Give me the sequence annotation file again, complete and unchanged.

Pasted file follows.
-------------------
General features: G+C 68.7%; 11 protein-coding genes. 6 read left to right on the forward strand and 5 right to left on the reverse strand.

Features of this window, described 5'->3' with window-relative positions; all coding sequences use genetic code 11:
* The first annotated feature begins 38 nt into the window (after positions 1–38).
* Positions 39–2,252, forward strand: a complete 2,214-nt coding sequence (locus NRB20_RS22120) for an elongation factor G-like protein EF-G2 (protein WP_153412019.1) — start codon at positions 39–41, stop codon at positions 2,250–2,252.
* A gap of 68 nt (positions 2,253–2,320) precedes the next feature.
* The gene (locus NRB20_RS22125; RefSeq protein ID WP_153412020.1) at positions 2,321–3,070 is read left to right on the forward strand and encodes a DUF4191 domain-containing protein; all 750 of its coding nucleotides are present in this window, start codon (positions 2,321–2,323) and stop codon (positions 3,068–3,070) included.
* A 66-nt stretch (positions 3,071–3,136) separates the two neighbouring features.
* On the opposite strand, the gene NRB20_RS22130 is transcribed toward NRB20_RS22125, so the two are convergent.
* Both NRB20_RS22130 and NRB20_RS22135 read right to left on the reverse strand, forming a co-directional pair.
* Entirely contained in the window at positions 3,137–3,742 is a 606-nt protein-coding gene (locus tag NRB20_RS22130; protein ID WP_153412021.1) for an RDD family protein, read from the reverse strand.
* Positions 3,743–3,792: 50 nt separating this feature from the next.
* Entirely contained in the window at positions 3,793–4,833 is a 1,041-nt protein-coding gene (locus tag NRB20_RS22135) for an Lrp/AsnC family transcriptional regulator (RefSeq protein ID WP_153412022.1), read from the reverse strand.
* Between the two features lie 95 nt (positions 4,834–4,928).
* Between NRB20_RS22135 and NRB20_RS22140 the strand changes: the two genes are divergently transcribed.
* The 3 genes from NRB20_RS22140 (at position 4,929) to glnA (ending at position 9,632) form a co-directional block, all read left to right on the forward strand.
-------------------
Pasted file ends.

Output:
General features: G+C 68.7%; 11 protein-coding genes. 6 read left to right on the forward strand and 5 right to left on the reverse strand.

Features of this window, described 5'->3' with window-relative positions; all coding sequences use genetic code 11:
* The first annotated feature begins 38 nt into the window (after positions 1–38).
* Positions 39–2,252, forward strand: a complete 2,214-nt coding sequence (locus NRB20_RS22120) for an elongation factor G-like protein EF-G2 (protein WP_153412019.1) — start codon at positions 39–41, stop codon at positions 2,250–2,252.
* A gap of 68 nt (positions 2,253–2,320) precedes the next feature.
* The gene (locus NRB20_RS22125; RefSeq protein ID WP_153412020.1) at positions 2,321–3,070 is read left to right on the forward strand and encodes a DUF4191 domain-containing protein; all 750 of its coding nucleotides are present in this window, start codon (positions 2,321–2,323) and stop codon (positions 3,068–3,070) included.
* A 66-nt stretch (positions 3,071–3,136) separates the two neighbouring features.
* On the opposite strand, the gene NRB20_RS22130 is transcribed toward NRB20_RS22125, so the two are convergent.
* Both NRB20_RS22130 and NRB20_RS22135 read right to left on the reverse strand, forming a co-directional pair.
* Entirely contained in the window at positions 3,137–3,742 is a 606-nt protein-coding gene (locus tag NRB20_RS22130; protein ID WP_153412021.1) for an RDD family protein, read from the reverse strand.
* Positions 3,743–3,792: 50 nt separating this feature from the next.
* Entirely contained in the window at positions 3,793–4,833 is a 1,041-nt protein-coding gene (locus tag NRB20_RS22135) for an Lrp/AsnC family transcriptional regulator (RefSeq protein ID WP_153412022.1), read from the reverse strand.
* Between the two features lie 95 nt (positions 4,834–4,928).
* Between NRB20_RS22135 and NRB20_RS22140 the strand changes: the two genes are divergently transcribed.
* The 3 genes from NRB20_RS22140 (at position 4,929) to glnA (ending at position 9,632) form a co-directional block, all read left to right on the forward strand.